Wednesday, April 03, 2013

North Carolina Republicans launch formal assault on the Constitution, seeking establishment of state religion

By Michael J.W. Stickings

Just in case you weren't quite sure Republicans are the party of Christian theocracy:

A bill filed by Republican lawmakers would allow North Carolina to declare an official religion, in violation of the Establishment Clause of the U.S. Bill of Rights, and seeks to nullify any federal ruling against Christian prayer by public bodies statewide.

The legislation grew out of a dispute between the American Civil Liberties Union and the Rowan County Board of Commissioners. In a federal lawsuit filed last month, the ACLU says the board has opened 97 percent of its meetings since 2007 with explicitly Christian prayers.

Overtly Christian prayers at government meetings are not rare in North Carolina. Since the Republican takeover in 2011, the state Senate chaplain has offered an explicitly Christian invocation virtually every day of session, despite the fact that some senators are not Christian.

The First Amendment initially prohibited Congress from establishing a state religion at the federal level, but as a result of Everson v. Board of Education (1947) and other subsequent case law the Due Process Clause of the Fourteenth Amendment has come to apply to the Establishment Clause of the First, meaning that the prohibition against establishing a state religion applies not just federally but to the states as well. (It's called "Incorporation.") And there hasn't been a state religion since 1833 (Massachusetts).

The North Carolina proposal ignores all of this:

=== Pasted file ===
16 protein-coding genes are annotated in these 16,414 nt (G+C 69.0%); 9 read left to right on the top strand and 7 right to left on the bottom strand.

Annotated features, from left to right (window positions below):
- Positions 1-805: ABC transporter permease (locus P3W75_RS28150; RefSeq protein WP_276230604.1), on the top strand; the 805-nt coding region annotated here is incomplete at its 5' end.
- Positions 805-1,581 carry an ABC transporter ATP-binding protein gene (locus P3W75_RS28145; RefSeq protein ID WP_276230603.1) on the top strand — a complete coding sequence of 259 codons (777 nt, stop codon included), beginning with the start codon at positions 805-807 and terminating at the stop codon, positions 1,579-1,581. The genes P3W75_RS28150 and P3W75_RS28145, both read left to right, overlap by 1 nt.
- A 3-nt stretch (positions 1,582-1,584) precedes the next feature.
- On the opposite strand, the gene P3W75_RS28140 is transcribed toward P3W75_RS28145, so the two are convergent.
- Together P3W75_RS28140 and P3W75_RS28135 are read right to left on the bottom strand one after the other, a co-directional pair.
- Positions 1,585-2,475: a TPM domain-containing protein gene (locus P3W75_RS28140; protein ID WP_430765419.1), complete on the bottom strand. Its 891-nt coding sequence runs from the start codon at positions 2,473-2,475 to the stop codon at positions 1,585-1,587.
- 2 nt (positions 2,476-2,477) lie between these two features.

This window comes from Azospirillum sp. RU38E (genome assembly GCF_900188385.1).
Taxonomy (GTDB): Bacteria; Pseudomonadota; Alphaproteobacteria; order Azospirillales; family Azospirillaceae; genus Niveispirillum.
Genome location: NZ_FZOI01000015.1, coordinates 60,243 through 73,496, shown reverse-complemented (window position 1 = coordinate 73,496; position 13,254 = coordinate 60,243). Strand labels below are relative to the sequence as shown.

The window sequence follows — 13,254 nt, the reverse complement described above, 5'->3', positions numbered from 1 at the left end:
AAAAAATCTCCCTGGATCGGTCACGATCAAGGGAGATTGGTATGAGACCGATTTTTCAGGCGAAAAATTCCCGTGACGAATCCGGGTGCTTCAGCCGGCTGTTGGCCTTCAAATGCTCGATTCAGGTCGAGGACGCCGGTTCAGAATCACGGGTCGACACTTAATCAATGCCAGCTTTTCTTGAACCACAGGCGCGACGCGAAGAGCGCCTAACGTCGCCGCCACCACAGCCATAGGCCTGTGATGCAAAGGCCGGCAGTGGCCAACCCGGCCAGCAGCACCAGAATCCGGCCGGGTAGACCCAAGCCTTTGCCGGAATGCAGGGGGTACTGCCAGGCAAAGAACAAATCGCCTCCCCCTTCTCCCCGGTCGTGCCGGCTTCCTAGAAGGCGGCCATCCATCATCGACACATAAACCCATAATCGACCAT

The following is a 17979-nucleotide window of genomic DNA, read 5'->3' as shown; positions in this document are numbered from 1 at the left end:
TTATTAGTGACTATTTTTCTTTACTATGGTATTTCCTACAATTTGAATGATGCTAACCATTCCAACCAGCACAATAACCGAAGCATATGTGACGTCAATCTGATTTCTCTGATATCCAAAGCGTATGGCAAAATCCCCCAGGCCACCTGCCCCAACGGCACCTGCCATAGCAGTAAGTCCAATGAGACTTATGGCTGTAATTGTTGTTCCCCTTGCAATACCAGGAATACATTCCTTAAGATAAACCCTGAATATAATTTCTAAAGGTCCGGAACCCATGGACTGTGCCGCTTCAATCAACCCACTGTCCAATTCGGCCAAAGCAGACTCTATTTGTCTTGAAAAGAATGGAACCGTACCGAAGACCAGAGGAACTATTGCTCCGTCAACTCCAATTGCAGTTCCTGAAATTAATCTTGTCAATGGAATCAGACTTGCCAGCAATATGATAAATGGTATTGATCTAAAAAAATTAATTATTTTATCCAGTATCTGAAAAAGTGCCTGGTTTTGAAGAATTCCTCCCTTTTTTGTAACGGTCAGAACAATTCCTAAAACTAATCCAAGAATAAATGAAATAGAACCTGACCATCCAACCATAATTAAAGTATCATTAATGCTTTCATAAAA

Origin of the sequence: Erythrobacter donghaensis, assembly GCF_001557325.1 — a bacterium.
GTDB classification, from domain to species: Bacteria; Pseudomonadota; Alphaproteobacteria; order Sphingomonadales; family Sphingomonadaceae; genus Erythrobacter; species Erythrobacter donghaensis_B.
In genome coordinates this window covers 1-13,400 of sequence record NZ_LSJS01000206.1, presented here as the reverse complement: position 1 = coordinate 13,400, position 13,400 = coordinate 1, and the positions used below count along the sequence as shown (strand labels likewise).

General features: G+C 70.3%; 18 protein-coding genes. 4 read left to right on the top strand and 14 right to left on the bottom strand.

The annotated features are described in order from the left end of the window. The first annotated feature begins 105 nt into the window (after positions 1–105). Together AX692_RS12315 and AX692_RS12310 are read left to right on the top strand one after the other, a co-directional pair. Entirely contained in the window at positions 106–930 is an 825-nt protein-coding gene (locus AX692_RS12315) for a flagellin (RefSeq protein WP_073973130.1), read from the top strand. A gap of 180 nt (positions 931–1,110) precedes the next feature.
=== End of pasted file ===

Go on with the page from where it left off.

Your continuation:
"The Constitution of the United States does not grant the federal government and does not grant the federal courts the power to determine what is or is not constitutional; therefore, by virtue of the Tenth Amendment to the Constitution of the United States, the power to determine constitutionality and the proper interpretation and proper application of the Constitution is reserved to the states and to the people," the bill states.

"Each state in the union is sovereign and may independently determine how that state may make laws respecting an establishment of religion," it states.

This is the "Nullification" argument that states' rights conservatives have frequently used to try to circumvent federal law, including with respect to slavery. Essentially, it posits the supremacy of the Tenth Amendment, and of course of the states themselves.

But it has never been legally upheld. Indeed, it has repeatedly been rejected, including by the Supreme Court, which has correctly pointed to primacy of the Supremacy Clause of Article VI of the Constitution: Federal law is superior to state law. Period.

Not that this has stopped Republicans from going there again and again -- and from failing again and again. 

And this too shall fail. It's an "originalist" argument, but one that ignores the nuanced views of the Founders and everything that has happened since. And there's just no way the courts will allow it. (And one suspects that whatever their personal views there are many other Republicans who won't go along with it.)

But these Republicans, like so many of their partisans, have a radical right-wing agenda they seek to impose, and it includes Christian theocracy. Which leaves them defecating all over the Constitution, American history, and pretty much everything the United States has come to stand for.

In other words, it's just more of the same from the GOP.

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